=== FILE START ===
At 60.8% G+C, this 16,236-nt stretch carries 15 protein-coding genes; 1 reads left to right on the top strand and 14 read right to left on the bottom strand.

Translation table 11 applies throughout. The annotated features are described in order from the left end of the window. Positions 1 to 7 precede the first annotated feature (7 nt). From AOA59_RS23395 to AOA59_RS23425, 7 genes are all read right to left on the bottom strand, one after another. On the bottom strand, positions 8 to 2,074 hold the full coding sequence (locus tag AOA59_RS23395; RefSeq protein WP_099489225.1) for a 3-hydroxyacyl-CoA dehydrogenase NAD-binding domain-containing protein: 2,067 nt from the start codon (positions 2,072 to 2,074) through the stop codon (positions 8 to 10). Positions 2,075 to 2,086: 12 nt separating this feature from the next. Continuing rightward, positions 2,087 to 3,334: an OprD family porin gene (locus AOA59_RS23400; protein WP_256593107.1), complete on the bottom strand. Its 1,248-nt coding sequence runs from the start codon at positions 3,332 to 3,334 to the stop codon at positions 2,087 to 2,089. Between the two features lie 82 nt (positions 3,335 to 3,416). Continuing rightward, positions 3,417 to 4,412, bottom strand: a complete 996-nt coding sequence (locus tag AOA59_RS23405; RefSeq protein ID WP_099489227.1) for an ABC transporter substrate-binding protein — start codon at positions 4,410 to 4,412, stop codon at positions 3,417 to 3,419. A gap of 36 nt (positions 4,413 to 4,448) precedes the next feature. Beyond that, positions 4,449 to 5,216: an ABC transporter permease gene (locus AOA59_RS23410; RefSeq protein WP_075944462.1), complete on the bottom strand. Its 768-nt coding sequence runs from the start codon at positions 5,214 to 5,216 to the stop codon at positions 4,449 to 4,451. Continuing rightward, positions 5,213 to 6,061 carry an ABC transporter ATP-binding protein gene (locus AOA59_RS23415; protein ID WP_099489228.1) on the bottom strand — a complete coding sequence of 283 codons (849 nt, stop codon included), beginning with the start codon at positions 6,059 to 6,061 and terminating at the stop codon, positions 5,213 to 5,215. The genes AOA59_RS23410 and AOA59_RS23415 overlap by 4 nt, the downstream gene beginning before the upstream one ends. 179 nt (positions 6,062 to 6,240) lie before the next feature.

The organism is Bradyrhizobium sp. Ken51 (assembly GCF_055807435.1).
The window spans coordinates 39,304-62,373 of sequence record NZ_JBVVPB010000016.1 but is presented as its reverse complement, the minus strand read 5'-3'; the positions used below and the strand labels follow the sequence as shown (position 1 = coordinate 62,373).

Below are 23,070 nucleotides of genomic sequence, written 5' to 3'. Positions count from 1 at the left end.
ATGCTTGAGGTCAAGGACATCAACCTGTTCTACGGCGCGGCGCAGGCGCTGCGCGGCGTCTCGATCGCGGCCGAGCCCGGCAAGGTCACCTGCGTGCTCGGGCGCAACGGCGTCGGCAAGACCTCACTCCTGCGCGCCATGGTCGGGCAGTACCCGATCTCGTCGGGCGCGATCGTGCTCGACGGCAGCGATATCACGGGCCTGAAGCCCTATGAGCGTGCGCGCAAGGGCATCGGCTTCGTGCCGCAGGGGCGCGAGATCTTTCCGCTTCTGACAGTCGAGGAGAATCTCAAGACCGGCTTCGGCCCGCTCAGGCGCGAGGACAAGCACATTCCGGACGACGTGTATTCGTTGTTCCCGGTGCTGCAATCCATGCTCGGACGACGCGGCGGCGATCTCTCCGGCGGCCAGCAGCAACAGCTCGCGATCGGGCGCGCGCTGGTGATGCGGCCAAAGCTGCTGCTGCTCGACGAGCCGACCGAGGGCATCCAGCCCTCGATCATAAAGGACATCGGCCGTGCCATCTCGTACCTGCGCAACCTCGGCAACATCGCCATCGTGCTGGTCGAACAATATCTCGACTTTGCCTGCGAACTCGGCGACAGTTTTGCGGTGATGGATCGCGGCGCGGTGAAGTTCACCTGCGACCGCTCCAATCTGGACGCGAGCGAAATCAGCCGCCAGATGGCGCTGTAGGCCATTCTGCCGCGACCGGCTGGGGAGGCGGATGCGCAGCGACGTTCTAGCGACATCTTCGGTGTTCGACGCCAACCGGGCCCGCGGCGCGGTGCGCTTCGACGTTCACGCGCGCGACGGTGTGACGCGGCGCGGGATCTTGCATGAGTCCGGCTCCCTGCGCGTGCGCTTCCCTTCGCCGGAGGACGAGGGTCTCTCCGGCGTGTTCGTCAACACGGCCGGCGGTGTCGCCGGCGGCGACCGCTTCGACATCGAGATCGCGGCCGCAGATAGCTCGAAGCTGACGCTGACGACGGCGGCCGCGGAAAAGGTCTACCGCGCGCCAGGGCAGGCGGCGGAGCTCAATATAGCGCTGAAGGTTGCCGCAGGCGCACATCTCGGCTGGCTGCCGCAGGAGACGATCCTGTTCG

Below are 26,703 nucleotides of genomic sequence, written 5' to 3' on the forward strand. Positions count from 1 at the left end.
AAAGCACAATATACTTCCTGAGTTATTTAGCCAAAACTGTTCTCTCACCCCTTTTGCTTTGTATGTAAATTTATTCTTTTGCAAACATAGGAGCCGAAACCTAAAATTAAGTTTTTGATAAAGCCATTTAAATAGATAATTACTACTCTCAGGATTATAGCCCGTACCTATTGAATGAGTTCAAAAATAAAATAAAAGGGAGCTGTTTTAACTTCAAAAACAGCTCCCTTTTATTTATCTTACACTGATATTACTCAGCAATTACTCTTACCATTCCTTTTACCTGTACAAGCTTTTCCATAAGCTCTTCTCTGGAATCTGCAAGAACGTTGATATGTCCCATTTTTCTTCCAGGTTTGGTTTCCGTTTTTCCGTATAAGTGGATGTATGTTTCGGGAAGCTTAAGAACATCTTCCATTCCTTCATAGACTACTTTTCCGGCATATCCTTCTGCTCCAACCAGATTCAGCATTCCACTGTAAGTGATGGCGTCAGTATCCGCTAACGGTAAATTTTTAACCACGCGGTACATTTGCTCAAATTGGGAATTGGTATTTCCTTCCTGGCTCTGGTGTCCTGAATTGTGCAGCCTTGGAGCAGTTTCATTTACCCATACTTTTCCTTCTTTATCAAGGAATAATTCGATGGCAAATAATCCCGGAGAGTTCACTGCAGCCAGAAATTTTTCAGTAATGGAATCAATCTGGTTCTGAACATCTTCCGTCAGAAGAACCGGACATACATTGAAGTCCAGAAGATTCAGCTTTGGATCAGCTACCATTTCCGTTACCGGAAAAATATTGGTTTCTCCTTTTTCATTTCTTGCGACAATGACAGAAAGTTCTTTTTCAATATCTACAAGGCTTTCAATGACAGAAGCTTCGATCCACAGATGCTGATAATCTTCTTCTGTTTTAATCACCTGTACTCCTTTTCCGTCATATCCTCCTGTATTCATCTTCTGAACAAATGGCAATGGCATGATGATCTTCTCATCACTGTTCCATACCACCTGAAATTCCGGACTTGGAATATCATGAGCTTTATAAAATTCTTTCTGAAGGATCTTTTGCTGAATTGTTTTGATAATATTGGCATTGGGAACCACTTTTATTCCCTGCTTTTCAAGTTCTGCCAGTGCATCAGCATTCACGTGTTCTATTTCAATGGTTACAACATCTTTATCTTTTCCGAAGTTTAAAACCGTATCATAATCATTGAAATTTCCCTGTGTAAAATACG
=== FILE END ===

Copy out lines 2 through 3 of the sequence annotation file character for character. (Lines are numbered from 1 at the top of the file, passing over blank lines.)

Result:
Translation table 11 applies throughout. The annotated features are described in order from the left end of the window. Positions 1 to 7 precede the first annotated feature (7 nt). From AOA59_RS23395 to AOA59_RS23425, 7 genes are all read right to left on the bottom strand, one after another. On the bottom strand, positions 8 to 2,074 hold the full coding sequence (locus tag AOA59_RS23395; RefSeq protein WP_099489225.1) for a 3-hydroxyacyl-CoA dehydrogenase NAD-binding domain-containing protein: 2,067 nt from the start codon (positions 2,072 to 2,074) through the stop codon (positions 8 to 10). Positions 2,075 to 2,086: 12 nt separating this feature from the next. Continuing rightward, positions 2,087 to 3,334: an OprD family porin gene (locus AOA59_RS23400; protein WP_256593107.1), complete on the bottom strand. Its 1,248-nt coding sequence runs from the start codon at positions 3,332 to 3,334 to the stop codon at positions 2,087 to 2,089. Between the two features lie 82 nt (positions 3,335 to 3,416). Continuing rightward, positions 3,417 to 4,412, bottom strand: a complete 996-nt coding sequence (locus tag AOA59_RS23405; RefSeq protein ID WP_099489227.1) for an ABC transporter substrate-binding protein — start codon at positions 4,410 to 4,412, stop codon at positions 3,417 to 3,419. A gap of 36 nt (positions 4,413 to 4,448) precedes the next feature. Beyond that, positions 4,449 to 5,216: an ABC transporter permease gene (locus AOA59_RS23410; RefSeq protein WP_075944462.1), complete on the bottom strand. Its 768-nt coding sequence runs from the start codon at positions 5,214 to 5,216 to the stop codon at positions 4,449 to 4,451. Continuing rightward, positions 5,213 to 6,061 carry an ABC transporter ATP-binding protein gene (locus AOA59_RS23415; protein ID WP_099489228.1) on the bottom strand — a complete coding sequence of 283 codons (849 nt, stop codon included), beginning with the start codon at positions 6,059 to 6,061 and terminating at the stop codon, positions 5,213 to 5,215. The genes AOA59_RS23410 and AOA59_RS23415 overlap by 4 nt, the downstream gene beginning before the upstream one ends. 179 nt (positions 6,062 to 6,240) lie before the next feature.

The organism is Bradyrhizobium sp. Ken51 (assembly GCF_055807435.1).